(Sept. 9 -- By Mark Gagliardi, Special to The Bee)
I have long been an advocate for my union brothers and sisters, as well as an active member of the hunting and sport shooting community. I serve as the event chairman for a national nonprofit that raises money for leukemia and lymphoma research through sport shooting events, and I am currently a trustee with the Central Labor Council of Contra Costa County. I have great concerns with Assembly Bill 711, by Assemblyman Anthony Rendon, D-Lakewood, which will ban traditional lead ammunition, and the devastating impact that it will have both on hunters and sport shooters and working men and women.
AB 711 amounts to a ban on hunting in California. Being involved in sport shooting for as long as I have, I can tell you that hunters and sport shooters largely prefer using traditional lead ammunition; in fact, it accounts for about 95 percent of all ammunition sold in California. While those of us that participate in these activities should be able to freely choose what ammunition components we prefer, the fact is that alternative metal ammunition, like bronze and copper, is at least three times more expensive and in extremely limited supply. However, the biggest issue is that the federal government classifies most non-lead bullets as "armor piercing" and requires special permission to manufacture or sell. No one on either side of this ammunition debate argues the fact that these permissions are simply not being granted; hence the conclusion by those opposing AB 711 that it cripples long rifle hunting in California.
An estimated 65 percent of all union households hunt, fish or enjoy outdoor recreational activities. Forcing them to buy ammunition at three and four times the price they pay today places a huge limit on their spending ability. This will either force people to buy their ammo in Nevada or stop hunting all together. This mandatory ban will cost California millions in funding due to decreased purchases. The reason for the decrease is simple: Sales of ammunition will almost certainly go down, and therefore, the excise tax funding California receives from these purchases will be cut and those funds go primarily to fund conservation efforts. It is an indisputable fact that hunters and sport shooters contribute tens of millions of dollars each year directly into California's environmental preservation and habitat conservation.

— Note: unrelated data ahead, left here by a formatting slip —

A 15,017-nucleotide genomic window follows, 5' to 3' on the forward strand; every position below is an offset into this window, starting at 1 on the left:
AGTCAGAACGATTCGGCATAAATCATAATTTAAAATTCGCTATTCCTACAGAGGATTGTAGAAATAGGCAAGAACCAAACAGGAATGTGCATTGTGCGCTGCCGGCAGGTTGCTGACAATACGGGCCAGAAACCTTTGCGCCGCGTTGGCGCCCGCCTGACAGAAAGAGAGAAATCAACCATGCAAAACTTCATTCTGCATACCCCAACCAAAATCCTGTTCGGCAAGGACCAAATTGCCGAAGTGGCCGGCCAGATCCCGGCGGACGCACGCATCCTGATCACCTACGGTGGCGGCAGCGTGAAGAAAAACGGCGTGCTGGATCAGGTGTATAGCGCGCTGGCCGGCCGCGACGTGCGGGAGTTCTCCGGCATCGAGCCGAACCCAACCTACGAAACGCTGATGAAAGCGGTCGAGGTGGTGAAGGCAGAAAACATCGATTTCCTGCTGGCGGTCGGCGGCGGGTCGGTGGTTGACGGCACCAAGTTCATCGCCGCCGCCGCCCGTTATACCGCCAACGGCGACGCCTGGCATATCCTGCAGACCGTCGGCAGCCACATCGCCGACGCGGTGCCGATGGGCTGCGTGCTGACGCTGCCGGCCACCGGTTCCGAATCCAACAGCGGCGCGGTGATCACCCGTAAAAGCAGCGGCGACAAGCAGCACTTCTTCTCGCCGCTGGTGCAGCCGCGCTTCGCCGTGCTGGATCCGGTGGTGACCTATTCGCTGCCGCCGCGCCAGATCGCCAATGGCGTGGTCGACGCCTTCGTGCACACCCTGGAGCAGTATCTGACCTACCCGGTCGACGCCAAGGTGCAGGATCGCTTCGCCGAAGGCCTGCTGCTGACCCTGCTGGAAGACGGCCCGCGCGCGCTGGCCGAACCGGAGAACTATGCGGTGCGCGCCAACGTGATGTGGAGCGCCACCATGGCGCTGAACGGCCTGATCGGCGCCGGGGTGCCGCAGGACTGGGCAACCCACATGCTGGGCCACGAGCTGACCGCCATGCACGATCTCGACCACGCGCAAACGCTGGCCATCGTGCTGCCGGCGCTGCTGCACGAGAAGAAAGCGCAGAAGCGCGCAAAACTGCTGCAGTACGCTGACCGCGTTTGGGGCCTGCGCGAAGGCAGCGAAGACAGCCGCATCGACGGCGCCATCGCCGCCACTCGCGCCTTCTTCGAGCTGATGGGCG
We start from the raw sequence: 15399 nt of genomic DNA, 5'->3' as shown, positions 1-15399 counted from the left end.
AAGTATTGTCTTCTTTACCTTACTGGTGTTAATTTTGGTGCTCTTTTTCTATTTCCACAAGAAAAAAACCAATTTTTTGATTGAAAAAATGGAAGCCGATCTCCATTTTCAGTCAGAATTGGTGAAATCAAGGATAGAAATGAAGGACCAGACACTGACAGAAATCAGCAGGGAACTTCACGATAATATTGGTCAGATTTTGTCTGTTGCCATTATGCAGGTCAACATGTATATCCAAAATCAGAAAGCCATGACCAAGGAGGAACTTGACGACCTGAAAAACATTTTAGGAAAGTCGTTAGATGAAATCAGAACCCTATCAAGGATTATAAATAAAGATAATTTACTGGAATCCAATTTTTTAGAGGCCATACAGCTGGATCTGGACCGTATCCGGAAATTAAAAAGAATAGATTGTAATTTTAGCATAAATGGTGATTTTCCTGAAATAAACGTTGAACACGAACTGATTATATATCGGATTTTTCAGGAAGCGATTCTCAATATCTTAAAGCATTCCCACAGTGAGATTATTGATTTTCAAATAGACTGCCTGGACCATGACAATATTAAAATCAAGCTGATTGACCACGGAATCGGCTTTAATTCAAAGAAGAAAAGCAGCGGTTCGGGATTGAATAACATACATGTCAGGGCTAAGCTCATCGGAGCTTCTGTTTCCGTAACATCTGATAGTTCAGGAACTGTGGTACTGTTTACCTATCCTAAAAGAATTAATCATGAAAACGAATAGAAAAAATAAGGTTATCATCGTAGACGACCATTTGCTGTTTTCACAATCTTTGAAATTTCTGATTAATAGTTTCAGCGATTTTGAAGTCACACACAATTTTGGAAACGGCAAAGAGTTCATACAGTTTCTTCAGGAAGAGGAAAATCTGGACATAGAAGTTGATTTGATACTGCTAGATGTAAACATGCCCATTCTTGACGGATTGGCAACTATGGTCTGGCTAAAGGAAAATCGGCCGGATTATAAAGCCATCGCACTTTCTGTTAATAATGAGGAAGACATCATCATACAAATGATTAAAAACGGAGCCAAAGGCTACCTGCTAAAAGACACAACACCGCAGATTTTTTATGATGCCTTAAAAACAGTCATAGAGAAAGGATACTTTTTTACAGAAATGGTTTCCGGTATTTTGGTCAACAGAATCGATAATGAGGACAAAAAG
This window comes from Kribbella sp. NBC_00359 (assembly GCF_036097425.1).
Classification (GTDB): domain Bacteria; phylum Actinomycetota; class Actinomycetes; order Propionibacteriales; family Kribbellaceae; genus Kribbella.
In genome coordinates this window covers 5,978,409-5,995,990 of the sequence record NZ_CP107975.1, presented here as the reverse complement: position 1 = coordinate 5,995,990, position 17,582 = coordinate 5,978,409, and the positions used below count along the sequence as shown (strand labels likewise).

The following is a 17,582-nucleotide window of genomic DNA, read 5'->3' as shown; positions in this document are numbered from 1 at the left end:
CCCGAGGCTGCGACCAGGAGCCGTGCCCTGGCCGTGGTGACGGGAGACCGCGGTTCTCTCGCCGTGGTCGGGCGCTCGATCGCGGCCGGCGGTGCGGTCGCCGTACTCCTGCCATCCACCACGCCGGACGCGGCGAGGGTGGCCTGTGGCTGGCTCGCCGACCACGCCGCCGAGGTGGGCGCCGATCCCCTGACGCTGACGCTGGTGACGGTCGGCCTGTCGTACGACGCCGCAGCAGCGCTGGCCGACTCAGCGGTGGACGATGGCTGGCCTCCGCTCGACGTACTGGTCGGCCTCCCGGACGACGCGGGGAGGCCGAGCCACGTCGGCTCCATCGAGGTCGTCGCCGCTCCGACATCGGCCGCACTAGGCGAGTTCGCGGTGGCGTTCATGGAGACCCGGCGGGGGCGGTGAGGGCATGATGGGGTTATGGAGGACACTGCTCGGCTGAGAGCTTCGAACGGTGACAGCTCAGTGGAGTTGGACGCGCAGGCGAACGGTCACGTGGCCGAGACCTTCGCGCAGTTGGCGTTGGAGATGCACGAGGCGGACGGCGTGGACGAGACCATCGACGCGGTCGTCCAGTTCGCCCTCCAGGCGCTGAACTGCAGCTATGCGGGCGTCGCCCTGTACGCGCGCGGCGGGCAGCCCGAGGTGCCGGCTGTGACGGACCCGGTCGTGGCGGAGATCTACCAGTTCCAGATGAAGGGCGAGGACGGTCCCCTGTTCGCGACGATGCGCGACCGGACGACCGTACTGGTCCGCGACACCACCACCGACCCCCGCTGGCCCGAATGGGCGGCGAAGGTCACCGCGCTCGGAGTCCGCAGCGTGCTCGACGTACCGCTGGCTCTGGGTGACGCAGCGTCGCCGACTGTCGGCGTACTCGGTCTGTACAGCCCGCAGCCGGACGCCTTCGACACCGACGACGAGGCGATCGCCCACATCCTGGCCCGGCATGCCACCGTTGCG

Additionally, many workers that produce traditional lead ammunition are covered by a union contract. Mandating a traditional lead ammunition ban will negatively impact thousands of working people who earn a living wage. They are dependent on California hunters and sport shooters as one of their top consumers of ammunition each year. In a somewhat ironic twist - given that a generally pro-labor legislator sponsored this bill - the primary beneficiary of this bill, if it passes, is a nonunion ammunition company.
Supporters of this bill, such as animal rights advocacy groups, are blinded to the detrimental impact AB 711 will have on California by their zealous mission to ban hunting. But as I wrote above, this bill doesn't just hurt hunters. Passage of this legislation will hurt union jobs, the funding California receives for conservation, and working families that will once again see their recreational choices cut by a Legislature trying to appease an out-of-touch special interest group.
I sincerely hope that Gov. Jerry Brown and the Legislature will reel this bad bill back in. Instead, they need to bring hunting organizations, sport shooters, labor, environmental groups and other stakeholders together and work toward a more reasonable approach to this issue: such as the very successful voluntary efforts currently working in Arizona. AB 711 is not the right solution.
Mark Gagliardi, a trustee for the Contra Costa Central Labor Council, lives in Oakley.